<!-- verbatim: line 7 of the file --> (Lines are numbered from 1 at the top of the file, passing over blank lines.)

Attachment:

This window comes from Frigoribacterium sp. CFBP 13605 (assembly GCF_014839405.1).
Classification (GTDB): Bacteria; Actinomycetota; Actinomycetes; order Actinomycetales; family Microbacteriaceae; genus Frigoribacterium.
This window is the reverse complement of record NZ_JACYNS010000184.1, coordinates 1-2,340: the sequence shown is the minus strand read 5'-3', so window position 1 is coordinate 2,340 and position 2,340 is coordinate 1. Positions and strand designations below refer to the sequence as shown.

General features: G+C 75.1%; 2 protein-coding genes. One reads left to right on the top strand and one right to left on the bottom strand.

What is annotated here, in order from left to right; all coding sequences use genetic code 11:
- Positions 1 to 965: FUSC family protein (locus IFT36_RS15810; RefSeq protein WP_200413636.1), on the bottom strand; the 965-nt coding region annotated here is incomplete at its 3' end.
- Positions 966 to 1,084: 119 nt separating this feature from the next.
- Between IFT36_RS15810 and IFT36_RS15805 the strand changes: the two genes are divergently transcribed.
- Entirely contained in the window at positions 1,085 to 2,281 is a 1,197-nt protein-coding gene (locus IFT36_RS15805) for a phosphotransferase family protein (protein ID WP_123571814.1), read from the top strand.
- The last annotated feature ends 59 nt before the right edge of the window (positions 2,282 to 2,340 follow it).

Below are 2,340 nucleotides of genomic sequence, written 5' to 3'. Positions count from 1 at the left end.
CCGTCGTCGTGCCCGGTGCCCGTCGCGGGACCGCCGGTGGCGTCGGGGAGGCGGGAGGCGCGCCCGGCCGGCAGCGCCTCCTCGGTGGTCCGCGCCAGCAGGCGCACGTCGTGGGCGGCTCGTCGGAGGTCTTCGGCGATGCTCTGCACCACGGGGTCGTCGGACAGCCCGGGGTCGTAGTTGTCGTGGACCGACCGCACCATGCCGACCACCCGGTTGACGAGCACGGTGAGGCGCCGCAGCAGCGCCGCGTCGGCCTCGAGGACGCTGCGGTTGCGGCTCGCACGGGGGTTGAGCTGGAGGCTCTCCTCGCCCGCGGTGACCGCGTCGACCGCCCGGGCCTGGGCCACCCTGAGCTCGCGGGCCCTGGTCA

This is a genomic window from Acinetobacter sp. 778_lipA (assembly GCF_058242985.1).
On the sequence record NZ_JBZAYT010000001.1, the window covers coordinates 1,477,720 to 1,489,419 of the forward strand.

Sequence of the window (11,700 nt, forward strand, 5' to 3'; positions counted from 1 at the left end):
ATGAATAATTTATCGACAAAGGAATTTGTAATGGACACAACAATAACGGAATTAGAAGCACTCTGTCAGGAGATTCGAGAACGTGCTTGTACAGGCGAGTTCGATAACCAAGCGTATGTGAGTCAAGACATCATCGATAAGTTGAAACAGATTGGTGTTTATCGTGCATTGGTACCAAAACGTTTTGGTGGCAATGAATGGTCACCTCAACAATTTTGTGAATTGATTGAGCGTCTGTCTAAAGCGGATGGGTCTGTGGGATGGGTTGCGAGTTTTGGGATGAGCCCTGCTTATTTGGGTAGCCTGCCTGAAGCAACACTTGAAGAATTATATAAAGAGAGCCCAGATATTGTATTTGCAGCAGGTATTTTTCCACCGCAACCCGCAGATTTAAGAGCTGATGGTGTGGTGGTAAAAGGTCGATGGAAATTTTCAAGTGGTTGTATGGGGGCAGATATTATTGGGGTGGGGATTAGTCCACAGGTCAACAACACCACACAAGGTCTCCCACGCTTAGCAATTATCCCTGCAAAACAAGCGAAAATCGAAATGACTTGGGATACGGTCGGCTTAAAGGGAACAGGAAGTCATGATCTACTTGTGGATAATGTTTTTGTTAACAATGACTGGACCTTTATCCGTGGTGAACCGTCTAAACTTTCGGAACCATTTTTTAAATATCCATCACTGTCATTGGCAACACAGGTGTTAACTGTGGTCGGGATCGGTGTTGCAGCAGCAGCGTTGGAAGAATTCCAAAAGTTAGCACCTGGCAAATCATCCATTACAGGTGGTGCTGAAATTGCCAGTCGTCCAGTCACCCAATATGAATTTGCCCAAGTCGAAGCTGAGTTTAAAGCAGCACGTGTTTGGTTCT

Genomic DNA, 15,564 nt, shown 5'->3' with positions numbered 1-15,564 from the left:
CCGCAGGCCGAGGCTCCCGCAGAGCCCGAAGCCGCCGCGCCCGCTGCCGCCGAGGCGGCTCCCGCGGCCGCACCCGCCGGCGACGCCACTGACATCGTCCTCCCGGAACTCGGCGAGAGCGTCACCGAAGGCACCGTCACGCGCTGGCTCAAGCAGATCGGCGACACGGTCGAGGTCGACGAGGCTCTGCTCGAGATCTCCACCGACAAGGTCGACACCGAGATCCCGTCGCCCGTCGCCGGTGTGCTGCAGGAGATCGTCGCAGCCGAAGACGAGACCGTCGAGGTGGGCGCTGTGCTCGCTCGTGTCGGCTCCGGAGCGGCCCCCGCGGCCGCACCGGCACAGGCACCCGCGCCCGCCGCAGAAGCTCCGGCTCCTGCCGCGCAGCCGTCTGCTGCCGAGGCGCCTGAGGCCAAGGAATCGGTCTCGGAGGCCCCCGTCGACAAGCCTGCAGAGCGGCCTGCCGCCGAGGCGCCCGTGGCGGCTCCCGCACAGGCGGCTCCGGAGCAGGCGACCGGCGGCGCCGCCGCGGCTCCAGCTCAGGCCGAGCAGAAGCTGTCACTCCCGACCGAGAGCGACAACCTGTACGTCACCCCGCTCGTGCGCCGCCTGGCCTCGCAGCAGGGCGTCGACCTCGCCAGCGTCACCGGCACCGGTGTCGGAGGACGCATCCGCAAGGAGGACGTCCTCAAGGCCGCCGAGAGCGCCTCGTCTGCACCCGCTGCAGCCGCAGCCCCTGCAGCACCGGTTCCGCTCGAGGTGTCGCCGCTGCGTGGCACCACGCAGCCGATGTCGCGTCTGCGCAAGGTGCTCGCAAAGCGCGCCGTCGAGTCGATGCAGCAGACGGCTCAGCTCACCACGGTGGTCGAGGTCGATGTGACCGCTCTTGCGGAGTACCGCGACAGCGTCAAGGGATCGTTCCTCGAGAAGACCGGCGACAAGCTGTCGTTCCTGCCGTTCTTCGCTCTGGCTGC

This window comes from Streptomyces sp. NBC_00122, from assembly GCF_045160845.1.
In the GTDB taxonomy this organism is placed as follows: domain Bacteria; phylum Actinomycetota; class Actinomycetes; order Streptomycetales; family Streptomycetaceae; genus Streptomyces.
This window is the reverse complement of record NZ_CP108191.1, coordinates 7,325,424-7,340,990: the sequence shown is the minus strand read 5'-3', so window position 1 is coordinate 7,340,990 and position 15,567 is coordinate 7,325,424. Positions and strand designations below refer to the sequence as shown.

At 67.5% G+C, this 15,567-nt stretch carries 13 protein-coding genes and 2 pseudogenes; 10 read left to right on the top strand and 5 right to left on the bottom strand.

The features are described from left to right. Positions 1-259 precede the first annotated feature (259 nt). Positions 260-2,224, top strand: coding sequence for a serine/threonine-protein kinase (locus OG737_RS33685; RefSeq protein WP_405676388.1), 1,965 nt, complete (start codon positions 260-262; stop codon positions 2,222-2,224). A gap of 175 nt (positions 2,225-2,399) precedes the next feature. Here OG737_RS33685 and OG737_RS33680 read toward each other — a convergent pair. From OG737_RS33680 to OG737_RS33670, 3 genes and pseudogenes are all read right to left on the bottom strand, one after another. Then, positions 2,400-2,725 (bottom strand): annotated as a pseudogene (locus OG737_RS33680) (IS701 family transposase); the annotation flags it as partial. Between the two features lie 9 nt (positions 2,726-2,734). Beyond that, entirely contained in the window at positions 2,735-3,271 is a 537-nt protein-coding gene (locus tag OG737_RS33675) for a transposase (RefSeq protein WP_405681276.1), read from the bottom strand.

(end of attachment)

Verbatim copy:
- Positions 966 to 1,084: 119 nt separating this feature from the next.